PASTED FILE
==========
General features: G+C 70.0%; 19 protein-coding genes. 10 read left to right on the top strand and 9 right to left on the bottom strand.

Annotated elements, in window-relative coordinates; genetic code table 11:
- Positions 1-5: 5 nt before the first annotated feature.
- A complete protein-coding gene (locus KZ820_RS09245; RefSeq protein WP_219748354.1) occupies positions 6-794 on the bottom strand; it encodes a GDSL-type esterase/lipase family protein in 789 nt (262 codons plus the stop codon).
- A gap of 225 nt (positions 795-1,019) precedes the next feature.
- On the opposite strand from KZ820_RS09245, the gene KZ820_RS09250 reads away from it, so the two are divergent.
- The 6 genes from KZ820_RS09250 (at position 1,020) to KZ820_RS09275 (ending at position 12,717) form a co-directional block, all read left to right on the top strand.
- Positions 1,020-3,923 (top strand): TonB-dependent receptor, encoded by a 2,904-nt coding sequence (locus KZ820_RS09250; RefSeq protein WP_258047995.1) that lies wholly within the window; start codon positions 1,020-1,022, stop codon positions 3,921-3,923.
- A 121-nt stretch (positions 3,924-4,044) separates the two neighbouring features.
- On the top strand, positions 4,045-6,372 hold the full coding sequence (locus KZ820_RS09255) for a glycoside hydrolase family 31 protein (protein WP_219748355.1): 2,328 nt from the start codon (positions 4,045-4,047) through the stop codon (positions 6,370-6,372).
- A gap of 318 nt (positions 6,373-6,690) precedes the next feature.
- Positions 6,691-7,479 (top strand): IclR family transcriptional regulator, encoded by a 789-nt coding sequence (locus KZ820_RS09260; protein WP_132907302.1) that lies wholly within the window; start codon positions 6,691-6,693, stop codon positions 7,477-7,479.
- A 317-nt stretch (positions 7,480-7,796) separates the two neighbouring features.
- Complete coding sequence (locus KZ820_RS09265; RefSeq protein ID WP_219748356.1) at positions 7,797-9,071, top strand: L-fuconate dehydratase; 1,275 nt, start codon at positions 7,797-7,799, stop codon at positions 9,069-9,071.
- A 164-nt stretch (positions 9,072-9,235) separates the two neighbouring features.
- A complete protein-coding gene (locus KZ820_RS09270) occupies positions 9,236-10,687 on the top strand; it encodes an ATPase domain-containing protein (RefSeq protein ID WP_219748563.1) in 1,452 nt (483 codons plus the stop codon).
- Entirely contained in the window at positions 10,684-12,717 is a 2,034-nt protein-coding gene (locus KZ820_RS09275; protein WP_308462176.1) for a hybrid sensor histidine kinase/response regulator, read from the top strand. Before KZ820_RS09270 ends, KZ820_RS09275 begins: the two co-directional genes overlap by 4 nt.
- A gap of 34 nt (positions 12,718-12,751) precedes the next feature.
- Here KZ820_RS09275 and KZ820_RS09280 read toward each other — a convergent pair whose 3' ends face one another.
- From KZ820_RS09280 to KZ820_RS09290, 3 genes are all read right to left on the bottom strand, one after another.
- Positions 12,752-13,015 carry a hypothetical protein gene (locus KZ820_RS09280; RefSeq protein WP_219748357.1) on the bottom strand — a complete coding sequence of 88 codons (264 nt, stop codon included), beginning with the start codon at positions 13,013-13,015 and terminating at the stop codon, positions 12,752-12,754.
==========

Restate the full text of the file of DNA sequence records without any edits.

General features: G+C 70.0%; 19 protein-coding genes. 10 read left to right on the top strand and 9 right to left on the bottom strand.

Annotated elements, in window-relative coordinates; genetic code table 11:
- Positions 1-5: 5 nt before the first annotated feature.
- A complete protein-coding gene (locus KZ820_RS09245; RefSeq protein WP_219748354.1) occupies positions 6-794 on the bottom strand; it encodes a GDSL-type esterase/lipase family protein in 789 nt (262 codons plus the stop codon).
- A gap of 225 nt (positions 795-1,019) precedes the next feature.
- On the opposite strand from KZ820_RS09245, the gene KZ820_RS09250 reads away from it, so the two are divergent.
- The 6 genes from KZ820_RS09250 (at position 1,020) to KZ820_RS09275 (ending at position 12,717) form a co-directional block, all read left to right on the top strand.
- Positions 1,020-3,923 (top strand): TonB-dependent receptor, encoded by a 2,904-nt coding sequence (locus KZ820_RS09250; RefSeq protein WP_258047995.1) that lies wholly within the window; start codon positions 1,020-1,022, stop codon positions 3,921-3,923.
- A 121-nt stretch (positions 3,924-4,044) separates the two neighbouring features.
- On the top strand, positions 4,045-6,372 hold the full coding sequence (locus KZ820_RS09255) for a glycoside hydrolase family 31 protein (protein WP_219748355.1): 2,328 nt from the start codon (positions 4,045-4,047) through the stop codon (positions 6,370-6,372).
- A gap of 318 nt (positions 6,373-6,690) precedes the next feature.
- Positions 6,691-7,479 (top strand): IclR family transcriptional regulator, encoded by a 789-nt coding sequence (locus KZ820_RS09260; protein WP_132907302.1) that lies wholly within the window; start codon positions 6,691-6,693, stop codon positions 7,477-7,479.
- A 317-nt stretch (positions 7,480-7,796) separates the two neighbouring features.
- Complete coding sequence (locus KZ820_RS09265; RefSeq protein ID WP_219748356.1) at positions 7,797-9,071, top strand: L-fuconate dehydratase; 1,275 nt, start codon at positions 7,797-7,799, stop codon at positions 9,069-9,071.
- A 164-nt stretch (positions 9,072-9,235) separates the two neighbouring features.
- A complete protein-coding gene (locus KZ820_RS09270) occupies positions 9,236-10,687 on the top strand; it encodes an ATPase domain-containing protein (RefSeq protein ID WP_219748563.1) in 1,452 nt (483 codons plus the stop codon).
- Entirely contained in the window at positions 10,684-12,717 is a 2,034-nt protein-coding gene (locus KZ820_RS09275; protein WP_308462176.1) for a hybrid sensor histidine kinase/response regulator, read from the top strand. Before KZ820_RS09270 ends, KZ820_RS09275 begins: the two co-directional genes overlap by 4 nt.
- A gap of 34 nt (positions 12,718-12,751) precedes the next feature.
- Here KZ820_RS09275 and KZ820_RS09280 read toward each other — a convergent pair whose 3' ends face one another.
- From KZ820_RS09280 to KZ820_RS09290, 3 genes are all read right to left on the bottom strand, one after another.
- Positions 12,752-13,015 carry a hypothetical protein gene (locus KZ820_RS09280; RefSeq protein WP_219748357.1) on the bottom strand — a complete coding sequence of 88 codons (264 nt, stop codon included), beginning with the start codon at positions 13,013-13,015 and terminating at the stop codon, positions 12,752-12,754.